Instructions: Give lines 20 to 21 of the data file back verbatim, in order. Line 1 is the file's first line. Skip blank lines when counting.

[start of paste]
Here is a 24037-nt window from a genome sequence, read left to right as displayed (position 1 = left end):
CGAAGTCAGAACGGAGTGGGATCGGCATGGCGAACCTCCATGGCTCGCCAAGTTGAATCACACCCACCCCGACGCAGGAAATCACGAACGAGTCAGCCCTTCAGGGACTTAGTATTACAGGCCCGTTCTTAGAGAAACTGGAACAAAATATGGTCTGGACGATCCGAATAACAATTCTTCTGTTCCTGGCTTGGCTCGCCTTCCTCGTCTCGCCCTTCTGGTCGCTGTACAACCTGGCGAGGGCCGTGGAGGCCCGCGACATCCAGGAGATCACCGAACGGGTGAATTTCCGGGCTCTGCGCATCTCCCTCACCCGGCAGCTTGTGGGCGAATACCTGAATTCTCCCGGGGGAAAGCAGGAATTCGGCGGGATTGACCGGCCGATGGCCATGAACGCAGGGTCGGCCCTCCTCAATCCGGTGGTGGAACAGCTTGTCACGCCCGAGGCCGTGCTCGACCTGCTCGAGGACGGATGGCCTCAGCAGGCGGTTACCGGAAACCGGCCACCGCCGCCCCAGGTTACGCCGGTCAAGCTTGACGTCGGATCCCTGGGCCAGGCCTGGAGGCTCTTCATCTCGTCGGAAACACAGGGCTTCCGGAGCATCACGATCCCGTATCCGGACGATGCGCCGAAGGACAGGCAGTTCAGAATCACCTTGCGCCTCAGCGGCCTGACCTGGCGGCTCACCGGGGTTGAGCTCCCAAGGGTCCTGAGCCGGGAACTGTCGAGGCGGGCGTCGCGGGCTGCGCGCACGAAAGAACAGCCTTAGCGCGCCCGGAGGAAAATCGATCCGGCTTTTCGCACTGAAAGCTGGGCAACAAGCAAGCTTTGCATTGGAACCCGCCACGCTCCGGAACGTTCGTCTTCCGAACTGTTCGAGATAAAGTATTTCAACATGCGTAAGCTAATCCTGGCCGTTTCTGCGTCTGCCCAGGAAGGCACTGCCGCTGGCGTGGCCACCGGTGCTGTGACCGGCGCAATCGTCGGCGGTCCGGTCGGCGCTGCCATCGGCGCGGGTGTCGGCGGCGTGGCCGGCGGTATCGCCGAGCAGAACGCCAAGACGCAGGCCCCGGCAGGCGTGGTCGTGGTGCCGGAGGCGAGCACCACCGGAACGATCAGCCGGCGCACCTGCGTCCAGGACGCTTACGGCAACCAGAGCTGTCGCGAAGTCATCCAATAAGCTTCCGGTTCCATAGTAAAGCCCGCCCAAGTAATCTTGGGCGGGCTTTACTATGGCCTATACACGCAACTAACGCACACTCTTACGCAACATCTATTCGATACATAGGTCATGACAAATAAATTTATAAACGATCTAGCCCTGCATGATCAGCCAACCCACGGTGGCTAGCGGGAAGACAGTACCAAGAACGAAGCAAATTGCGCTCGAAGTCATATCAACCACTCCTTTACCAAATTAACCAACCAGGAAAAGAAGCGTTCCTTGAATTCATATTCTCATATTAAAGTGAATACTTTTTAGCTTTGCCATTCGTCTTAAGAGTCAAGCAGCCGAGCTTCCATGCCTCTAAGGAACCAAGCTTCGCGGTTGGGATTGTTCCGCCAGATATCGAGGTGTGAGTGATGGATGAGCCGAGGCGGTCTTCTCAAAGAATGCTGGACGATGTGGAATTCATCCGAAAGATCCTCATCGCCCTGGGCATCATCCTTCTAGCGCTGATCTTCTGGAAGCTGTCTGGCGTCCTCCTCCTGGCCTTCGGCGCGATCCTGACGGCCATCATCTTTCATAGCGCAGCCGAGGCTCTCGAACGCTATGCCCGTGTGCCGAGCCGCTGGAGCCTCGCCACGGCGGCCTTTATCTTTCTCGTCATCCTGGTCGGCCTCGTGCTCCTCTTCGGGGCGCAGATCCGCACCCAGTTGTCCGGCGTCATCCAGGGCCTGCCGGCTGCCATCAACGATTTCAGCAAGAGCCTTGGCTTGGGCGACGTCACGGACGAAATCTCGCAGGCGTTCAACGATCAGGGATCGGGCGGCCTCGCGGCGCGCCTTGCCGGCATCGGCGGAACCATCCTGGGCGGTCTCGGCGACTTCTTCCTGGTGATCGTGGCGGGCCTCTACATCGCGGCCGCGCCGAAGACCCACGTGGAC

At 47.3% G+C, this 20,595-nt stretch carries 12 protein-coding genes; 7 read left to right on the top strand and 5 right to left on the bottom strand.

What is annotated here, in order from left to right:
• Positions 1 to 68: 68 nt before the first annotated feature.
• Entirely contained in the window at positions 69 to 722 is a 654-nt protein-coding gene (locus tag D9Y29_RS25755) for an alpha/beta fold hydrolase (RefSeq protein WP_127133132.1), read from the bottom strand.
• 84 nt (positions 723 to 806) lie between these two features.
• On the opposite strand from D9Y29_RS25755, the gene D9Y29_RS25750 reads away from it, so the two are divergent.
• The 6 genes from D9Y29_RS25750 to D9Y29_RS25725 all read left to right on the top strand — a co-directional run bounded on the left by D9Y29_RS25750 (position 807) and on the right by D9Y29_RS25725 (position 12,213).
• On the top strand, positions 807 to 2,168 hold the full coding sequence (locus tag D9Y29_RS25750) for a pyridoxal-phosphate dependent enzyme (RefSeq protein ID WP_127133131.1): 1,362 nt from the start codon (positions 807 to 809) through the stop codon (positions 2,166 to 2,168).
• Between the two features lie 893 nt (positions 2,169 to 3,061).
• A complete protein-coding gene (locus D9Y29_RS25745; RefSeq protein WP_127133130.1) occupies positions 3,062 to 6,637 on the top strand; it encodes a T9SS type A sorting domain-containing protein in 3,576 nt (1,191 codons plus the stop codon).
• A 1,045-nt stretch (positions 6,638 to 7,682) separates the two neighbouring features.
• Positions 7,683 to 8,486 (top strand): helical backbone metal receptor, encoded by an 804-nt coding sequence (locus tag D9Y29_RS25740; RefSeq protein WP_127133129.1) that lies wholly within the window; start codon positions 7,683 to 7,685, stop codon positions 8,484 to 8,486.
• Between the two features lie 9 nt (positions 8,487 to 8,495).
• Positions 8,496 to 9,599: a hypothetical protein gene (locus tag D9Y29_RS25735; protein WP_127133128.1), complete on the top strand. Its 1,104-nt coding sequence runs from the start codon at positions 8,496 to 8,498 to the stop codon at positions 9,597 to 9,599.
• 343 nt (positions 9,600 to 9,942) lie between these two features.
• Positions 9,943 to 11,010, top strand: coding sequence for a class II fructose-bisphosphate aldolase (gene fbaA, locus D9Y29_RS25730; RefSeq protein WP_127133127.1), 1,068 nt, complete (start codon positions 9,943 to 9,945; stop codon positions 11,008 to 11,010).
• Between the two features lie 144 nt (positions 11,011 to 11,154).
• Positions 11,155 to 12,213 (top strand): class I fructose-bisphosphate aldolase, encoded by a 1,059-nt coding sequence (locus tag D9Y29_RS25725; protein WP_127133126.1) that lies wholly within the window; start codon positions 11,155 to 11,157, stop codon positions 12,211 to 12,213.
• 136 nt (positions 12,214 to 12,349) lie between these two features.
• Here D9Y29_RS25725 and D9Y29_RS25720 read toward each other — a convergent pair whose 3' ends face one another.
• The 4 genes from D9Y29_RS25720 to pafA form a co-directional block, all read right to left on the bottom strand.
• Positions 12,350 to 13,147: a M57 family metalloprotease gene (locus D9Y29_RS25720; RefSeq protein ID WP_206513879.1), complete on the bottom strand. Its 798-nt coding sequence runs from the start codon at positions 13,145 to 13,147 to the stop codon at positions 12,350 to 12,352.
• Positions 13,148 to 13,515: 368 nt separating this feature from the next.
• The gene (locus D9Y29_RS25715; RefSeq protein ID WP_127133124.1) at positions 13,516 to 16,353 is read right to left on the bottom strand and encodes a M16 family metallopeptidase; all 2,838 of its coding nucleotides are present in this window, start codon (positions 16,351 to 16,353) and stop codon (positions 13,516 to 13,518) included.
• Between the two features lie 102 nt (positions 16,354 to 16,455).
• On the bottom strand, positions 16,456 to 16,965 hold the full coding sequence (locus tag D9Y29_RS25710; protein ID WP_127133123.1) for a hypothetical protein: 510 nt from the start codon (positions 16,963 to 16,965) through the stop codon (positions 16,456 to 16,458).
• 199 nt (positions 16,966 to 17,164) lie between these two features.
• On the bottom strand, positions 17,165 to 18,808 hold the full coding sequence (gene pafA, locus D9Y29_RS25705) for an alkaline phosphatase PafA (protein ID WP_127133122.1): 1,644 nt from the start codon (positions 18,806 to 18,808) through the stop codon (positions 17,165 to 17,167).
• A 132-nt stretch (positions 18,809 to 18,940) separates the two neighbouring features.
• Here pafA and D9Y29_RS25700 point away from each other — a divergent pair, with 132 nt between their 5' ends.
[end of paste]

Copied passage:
• Positions 11,155 to 12,213 (top strand): class I fructose-bisphosphate aldolase, encoded by a 1,059-nt coding sequence (locus tag D9Y29_RS25725; protein WP_127133126.1) that lies wholly within the window; start codon positions 11,155 to 11,157, stop codon positions 12,211 to 12,213.
• 136 nt (positions 12,214 to 12,349) lie between these two features.